Castlevania: The Adventure is a game I picked up almost 10 years ago and have played very little since. I saw this sitting in the little case at a Half Price Books store for $1 and figured I couldn’t go wrong. The label is very reminiscent of the NES Konami games, so I figured that alone should tell me all I needed to know about this gem. I felt like I had really scored here. A Castlevania game for a $1? I had to have gotten one over on old Half Price Books. I was ready to set off on a grand adventure, THE adventure as the game’s title assured me, but things weren’t as smooth as I had hoped they would be.
Castlevania: The Adventure isn’t exactly the same as the other Castlevania games of its era, especially considering it’s a portable version. The game consists of four fairly short stages filled with monsters to defeat throughout, each ending with a stage boss battle. The player starts off with three lives, consisting of ten hit points each, but this time around hearts are actually used to restore health. Along the way the player can also collect 1UPs as well as golden crosses that will grant the player temporary immunity to enemy attacks.
What would Castlevania be without a robust weapon system? It would be this game, that’s what. This time around there are no sub-weapons, but your whip can be upgraded by collecting crystals along the way. The whip can be upgraded twice, the final form being a flame whip, but any enemy damage will cause the whip to be downgraded.
Each stage has, what feels like, an erroneous time limit in which to complete the level. Even with this game being as slow as it is, which can sometimes be painfully slow, it doesn’t take anywhere near as much time as you’re given to complete each stage. And that’s where things fall apart for me, the speed of this game. Every Castlevania I’ve played has felt smooth, but this game is so slow. Was this a limit of the hardware? Maybe, but I feel it was done more to stretch the gameplay out since this is such a really short game.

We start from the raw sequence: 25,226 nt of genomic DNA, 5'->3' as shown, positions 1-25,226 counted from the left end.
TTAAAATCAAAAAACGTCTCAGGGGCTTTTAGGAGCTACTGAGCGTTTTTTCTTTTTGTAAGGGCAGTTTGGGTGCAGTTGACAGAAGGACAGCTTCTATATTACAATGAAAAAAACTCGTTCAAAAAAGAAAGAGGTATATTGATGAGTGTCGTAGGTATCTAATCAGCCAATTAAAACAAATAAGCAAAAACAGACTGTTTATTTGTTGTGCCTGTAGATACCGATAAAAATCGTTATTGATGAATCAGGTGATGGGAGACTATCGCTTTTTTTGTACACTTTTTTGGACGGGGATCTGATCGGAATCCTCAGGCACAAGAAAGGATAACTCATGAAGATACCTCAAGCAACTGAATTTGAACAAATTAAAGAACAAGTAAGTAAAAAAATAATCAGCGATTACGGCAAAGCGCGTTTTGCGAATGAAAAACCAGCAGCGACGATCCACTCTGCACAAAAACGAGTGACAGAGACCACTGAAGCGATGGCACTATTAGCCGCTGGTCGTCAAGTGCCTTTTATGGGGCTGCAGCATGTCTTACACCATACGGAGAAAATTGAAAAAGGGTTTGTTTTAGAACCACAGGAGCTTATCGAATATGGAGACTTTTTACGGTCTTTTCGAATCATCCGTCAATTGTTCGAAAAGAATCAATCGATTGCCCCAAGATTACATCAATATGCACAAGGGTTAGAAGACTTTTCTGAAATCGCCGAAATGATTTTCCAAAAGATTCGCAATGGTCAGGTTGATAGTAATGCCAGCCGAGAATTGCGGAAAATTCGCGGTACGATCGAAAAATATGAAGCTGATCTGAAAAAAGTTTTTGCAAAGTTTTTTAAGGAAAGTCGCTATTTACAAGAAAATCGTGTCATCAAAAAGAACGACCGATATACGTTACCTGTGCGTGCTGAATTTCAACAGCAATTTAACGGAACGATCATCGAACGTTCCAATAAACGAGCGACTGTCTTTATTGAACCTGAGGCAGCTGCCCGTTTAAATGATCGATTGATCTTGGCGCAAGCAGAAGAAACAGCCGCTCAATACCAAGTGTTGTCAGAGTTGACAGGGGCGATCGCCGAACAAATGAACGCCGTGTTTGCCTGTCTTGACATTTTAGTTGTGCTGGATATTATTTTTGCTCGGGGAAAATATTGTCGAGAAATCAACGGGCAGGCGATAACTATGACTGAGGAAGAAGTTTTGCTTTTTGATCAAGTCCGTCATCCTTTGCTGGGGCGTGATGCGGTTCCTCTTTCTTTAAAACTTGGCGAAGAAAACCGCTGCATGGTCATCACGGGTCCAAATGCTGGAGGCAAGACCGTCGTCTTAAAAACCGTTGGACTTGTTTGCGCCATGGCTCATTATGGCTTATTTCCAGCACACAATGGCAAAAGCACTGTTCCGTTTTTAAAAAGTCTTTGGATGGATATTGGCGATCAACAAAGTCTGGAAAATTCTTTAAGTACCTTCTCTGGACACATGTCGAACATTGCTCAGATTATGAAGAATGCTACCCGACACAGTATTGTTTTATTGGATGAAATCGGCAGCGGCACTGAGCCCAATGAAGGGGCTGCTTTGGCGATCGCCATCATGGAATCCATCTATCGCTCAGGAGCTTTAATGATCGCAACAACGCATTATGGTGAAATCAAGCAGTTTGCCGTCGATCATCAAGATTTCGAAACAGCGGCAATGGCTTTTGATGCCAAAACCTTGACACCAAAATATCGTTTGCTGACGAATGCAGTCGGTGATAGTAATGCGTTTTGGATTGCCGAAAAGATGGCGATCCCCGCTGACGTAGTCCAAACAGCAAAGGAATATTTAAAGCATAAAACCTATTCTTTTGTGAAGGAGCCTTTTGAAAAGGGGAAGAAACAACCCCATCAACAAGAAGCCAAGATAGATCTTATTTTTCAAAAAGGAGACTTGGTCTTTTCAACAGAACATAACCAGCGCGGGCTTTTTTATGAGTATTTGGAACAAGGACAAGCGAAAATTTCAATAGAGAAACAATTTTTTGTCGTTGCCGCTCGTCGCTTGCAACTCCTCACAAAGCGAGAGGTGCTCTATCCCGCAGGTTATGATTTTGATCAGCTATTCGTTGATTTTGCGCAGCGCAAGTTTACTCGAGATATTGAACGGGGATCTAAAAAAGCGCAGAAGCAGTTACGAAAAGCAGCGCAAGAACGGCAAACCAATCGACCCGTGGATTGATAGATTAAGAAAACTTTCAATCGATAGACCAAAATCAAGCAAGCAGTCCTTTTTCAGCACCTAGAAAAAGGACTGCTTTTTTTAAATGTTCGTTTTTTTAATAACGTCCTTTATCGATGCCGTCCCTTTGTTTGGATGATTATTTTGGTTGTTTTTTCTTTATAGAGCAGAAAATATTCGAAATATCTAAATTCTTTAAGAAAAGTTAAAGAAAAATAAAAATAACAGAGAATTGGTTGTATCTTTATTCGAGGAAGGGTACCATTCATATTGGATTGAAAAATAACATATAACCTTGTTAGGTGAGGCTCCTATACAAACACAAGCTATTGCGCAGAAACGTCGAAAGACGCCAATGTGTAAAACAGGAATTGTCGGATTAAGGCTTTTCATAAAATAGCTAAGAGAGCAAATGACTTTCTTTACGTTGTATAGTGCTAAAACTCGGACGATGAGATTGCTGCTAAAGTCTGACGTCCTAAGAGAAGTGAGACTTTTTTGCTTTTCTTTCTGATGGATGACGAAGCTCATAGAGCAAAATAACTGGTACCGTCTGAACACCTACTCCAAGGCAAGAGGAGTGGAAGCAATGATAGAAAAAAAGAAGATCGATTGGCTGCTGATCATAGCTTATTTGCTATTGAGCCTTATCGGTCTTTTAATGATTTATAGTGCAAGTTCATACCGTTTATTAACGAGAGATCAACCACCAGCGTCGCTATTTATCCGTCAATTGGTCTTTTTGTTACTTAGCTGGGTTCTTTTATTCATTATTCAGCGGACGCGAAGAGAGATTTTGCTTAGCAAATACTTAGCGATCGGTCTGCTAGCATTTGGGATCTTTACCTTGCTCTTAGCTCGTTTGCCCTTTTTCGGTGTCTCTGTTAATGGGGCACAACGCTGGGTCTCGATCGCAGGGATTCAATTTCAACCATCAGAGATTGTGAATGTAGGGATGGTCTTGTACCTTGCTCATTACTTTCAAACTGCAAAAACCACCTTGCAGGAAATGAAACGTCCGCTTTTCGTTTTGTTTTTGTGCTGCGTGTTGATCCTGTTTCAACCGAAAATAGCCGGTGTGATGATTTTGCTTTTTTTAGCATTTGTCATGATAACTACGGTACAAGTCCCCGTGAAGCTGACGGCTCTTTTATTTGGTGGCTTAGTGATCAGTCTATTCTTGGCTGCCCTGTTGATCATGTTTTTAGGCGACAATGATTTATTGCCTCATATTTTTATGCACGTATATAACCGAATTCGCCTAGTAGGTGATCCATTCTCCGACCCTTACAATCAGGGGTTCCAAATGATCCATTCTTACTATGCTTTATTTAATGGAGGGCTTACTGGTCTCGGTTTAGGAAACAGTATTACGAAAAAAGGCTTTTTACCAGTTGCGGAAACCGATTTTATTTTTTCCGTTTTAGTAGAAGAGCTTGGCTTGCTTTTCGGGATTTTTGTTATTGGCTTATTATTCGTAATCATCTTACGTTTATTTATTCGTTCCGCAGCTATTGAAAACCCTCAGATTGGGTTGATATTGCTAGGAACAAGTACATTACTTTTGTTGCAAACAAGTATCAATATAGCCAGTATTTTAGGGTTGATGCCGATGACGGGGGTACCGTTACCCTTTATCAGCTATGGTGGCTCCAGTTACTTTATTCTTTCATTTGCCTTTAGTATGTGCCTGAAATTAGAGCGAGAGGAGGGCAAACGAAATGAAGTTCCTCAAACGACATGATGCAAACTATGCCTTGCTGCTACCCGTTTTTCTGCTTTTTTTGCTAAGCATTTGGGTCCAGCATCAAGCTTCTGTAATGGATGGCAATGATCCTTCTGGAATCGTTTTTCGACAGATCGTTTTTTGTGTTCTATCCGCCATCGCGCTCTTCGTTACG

For what Castlevania: The Adventure is it’s not terrible, I mean it’s slow but the graphics are actually really good. Considering the Nintendo Game Boy was released merely months before this game was released shows Konami took their time making it look good, but didn’t seem to worry about it being as smooth as its NES siblings. The game is extremely short and replay value is kind of there, I guess. Again, this game isn’t terrible it’s just different to the point that I feel one time around is enough.
About the author
Samuel Floyd first fell into video gaming with the Atari 2600...in the mid-90s! Always late into the system wars, Samuel enjoys that as he acquires them when they're cheap and the hot titles of yesteryear are bountiful. Samuel loves RPGs, his favorite being Crystalis for the NES.